Romney’s campaign was particularly pleased to come in first in Keene, home to many independent and moderate voters, and Concord, the state capital, where Huntsman was endorsed by some members of the City Council. The campaign also was pleased by its performance in the Republican strongholds of Derry and Meredith.
Jim Merrill, a top strategist for Romney in New Hampshire, described tonight’s victory as broad-based.
“We know how to organize, we know how to count votes and we know how to turn out those votes,” Merrill said in an interview after the race was called.
With a New Hampshire victory under his belt, Romney has become the first non-incumbent Republican presidential candidate to win Iowa and New Hampshire — ironic for a politician who had previously been unable to close the deal at this level. In 2008, Romney came from in front to lose New Hampshire to Sen. John McCain (Ariz.) despite the fact that he had recently served as governor of neighboring Massachusetts and owns a home in the state.
In the final 24 hours of this year’s campaign, Romney was accused by his Republican opponents of callously laying off employees during his career as a venture capitalist, while also fending off charges from them that he enjoys firing people in general. Those attacks came Monday after Romney used some unfortunate wording while telling a gathering of the Greater Nashua Chamber of Commerce that he supports policies that make it easier to change health insurance companies.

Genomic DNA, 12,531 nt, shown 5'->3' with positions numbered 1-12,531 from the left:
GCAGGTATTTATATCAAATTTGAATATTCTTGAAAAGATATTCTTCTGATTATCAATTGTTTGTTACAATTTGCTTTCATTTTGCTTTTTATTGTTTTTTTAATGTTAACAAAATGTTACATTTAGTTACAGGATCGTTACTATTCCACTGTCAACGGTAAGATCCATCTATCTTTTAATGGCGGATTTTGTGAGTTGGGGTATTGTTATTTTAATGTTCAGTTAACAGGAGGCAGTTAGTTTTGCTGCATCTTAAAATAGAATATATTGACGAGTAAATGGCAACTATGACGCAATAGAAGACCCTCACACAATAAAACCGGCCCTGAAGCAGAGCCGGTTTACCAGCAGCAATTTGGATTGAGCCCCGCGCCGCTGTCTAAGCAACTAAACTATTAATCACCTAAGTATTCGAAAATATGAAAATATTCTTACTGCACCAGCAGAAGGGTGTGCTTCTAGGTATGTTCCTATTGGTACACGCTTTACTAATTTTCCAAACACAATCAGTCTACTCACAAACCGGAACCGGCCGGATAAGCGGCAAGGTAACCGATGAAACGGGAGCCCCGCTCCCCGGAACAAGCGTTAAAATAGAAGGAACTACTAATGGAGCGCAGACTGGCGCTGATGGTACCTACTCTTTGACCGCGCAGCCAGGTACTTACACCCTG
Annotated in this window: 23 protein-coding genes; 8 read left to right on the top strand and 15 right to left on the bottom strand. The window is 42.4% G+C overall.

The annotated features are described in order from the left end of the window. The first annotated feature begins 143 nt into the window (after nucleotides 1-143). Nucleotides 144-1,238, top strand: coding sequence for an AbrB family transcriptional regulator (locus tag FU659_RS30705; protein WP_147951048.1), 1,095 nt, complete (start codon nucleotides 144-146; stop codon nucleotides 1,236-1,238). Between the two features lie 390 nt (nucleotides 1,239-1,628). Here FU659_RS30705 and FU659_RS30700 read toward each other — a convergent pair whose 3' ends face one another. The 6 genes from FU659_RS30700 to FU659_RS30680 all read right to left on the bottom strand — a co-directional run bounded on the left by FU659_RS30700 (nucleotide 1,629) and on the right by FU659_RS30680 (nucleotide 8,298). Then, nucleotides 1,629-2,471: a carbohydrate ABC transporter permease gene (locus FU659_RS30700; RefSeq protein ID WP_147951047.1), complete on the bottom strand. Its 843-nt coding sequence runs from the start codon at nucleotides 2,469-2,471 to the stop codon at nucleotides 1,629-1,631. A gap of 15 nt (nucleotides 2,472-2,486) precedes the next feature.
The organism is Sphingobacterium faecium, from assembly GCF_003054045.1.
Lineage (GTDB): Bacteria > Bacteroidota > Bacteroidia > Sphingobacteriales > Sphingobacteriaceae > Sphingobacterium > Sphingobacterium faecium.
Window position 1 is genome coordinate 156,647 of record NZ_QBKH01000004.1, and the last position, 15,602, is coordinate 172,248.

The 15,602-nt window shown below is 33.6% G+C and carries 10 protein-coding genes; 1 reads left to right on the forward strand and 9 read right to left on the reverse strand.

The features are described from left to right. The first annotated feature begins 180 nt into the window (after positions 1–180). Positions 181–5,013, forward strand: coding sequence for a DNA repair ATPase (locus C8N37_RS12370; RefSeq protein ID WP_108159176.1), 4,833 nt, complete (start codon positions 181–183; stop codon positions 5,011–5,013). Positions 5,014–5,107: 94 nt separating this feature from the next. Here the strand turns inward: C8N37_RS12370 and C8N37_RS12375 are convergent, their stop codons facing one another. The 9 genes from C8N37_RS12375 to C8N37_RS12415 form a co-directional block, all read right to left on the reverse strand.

“I want individuals to have their own insurance. That means the insurance company will have an incentive to keep you healthy. It also means if you don’t like what they do, you can fire them,” Romney said. “I like being able to fire people who provide services to me.”
The attacks failed to stall Romney’s big lead in the polls. But Romney noted the attacks in his victory speech. In fact, it was the only portion of his speech in which he mentioned his Republican opponents. In doing so, Romney lumped his GOP opponents in with Obama.
“President Obama wants to put free enterprise on trial,” he said. “In the last few days, we have seen some desperate Republicans join forces with him. This is such a mistake for our party and for our nation. This country already has a leader who divides us with the bitter politics of envy. We must offer an alternative vision. I stand ready to lead us down a different path, where we are lifted up by our desire to succeed, not dragged down by a resentment of success.”
Suffolk University’s final two-day tracking poll, released today, had Romney well in front of his rivals with 37 percent. Paul was second in that survey at 18 percent; Huntsman was nipping at his heels with 16 percent. Santorum and Gingrich brought up the rear with 11 percent and 10 percent, respectively. Perry, who did not campaign in New Hampshire and went straight to South Carolina after the Jan. 3 Iowa caucuses, registered 1 percent.
Romney’s success was demonstrated in exit polling statistics reported by Fox News at 6 p.m. According to the network, Romney was winning among voters who decided late with 29 percent, a key metric given New Hampshire’s history of upsetting frontrunners who were leading in the polls heading into Election Day.
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